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Measles cases in the European Region have been increasing in the last decade; this illustrates the challenge of what we are now encountering in the form of pediatric preventable diseases. In Catalonia, autochthonous measles was declared eliminated in the year 2000 as the result of high measles-mumps-rubella vaccine (MMR) coverage for first and second dose (15 mo and 4 y) since the mid-1990s. From then on, sporadic imported cases and small outbreaks appeared, until in 2006–2007 a large measles outbreak affecting mostly unvaccinated toddlers hit the Barcelona Health Region. Consequently, in January 2008, first dose administration of MMR was lowered from 15 to 12 mo of age. A new honeymoon period went by until the end of 2010, when several importations of cases triggered new sustained transmission of different wild measles virus genotypes, but this time striking young adults. The aim of this study is to show the effect of a change in MMR vaccination schedule policy, and the difference in age incidence and hospitalization rates of affected individuals between both outbreaks.
Epidemiologic data were obtained by case interviews and review of medical records. Samples for virological confirmation and genotyping of cases were collected as established in the Measles Elimination plan guidelines. Incidence rate (IR), rate ratio (RR) and their 95% CI and hospitalization rate (HR) by age group were determined. Statistic z was used for comparing proportions. Total number of confirmed cases was 305 in the 2010 outbreak and 381 in the 2006–2007 outbreak; mean age 20 y (SD 14.8 y; 3 mo to 51 y) vs. 15 mo (SD 13.1 y; 1 mo to 50 y). Highest proportion of cases was set in ≥ 25 y (47%) vs. 24.2% in 2006 (p < 0.001). Differences in IR for ≤ 15 mo (49/100,000 vs. 278.2/100,000; RR: 3,9; 95%CI 2,9–5.4) and in overall HR 29.8% vs. 15.7% were all statistically significant (p < 0.001).
The change of the month of age for the administration of the first MMR dose proved successful to protect infants. Yet, given the current epidemiological situation, continued awareness and efforts to reach young adult population, especially those at high risk of infection and transmission such as healthcare workers and travelers, are needed to stop the spread of the virus when importations occur.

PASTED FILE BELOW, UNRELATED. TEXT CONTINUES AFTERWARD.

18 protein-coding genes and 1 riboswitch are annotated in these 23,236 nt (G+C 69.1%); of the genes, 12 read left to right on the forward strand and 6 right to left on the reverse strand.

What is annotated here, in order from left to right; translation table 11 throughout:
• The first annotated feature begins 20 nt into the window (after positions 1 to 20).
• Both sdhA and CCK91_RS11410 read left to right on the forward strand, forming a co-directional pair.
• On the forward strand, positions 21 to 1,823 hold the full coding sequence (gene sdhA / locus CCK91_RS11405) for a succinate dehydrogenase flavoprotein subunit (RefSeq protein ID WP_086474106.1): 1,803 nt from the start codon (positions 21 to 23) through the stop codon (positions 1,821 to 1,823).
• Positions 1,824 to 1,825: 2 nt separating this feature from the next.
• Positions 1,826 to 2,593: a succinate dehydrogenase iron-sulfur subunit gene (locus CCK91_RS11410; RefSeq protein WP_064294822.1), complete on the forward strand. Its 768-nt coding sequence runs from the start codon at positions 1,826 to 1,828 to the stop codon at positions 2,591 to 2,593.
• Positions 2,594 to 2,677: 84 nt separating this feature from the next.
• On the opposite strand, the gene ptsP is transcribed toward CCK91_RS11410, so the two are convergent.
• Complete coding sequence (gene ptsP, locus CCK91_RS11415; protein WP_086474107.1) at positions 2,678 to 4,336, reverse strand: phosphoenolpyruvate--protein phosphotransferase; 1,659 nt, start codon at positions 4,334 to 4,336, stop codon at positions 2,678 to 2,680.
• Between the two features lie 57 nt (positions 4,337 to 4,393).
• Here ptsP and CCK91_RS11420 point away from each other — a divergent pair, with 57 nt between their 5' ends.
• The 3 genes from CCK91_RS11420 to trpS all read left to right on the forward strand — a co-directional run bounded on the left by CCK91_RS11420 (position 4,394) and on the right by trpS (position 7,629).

Measles is a highly contagious, vaccine-preventable disease caused by a single-strand RNA virus of the genus Morbillivirus in the family Paramyxoviridae characterized in 1954 by Enders and Peebles with 23 known genotypes. It is spread by droplets or by direct contact with nasal or throat secretions of infected persons. It is also, less commonly, airborne or spread through articles freshly soiled with secretions of nose and throat. Measles is one of the most readily transmitted communicable diseases and probably the best known and most deadly of all childhood rash/fever illnesses. Measles is characterized by rash, fever and cough, coryza or conjunctivitis, and is transmitted by pharyngeal or nasal secretions, normally from four days before to four days after the onset of rash. The incubation period is normally 10–14 d and the possible complications include otitis media, laryngotracheobronchitis, pneumonia, diarrhea, encephalitis and secondary bacterial infections. Children aged < 5 y who are living in poor conditions or are malnourished, and adults or patients with immune deficiencies have a greater risk of severe complications.1 Subacute sclerosing panencephalitis (SSPE), a degenerative neurological disease that occurs several years after infection, is the most severe condition related to measles infection especially in the very young. The increased risk of developing SSPE after measles virus infection in young children underscores the importance of childhood immunization programs that decrease measles virus transmission and, therefore, reduce the risk of exposure to measles among infants and prevent the devastating disease SSPE.2 Measles can be effectively prevented by vaccination, which provides lifelong immunity to most recipients against all 23 recognized genotypes.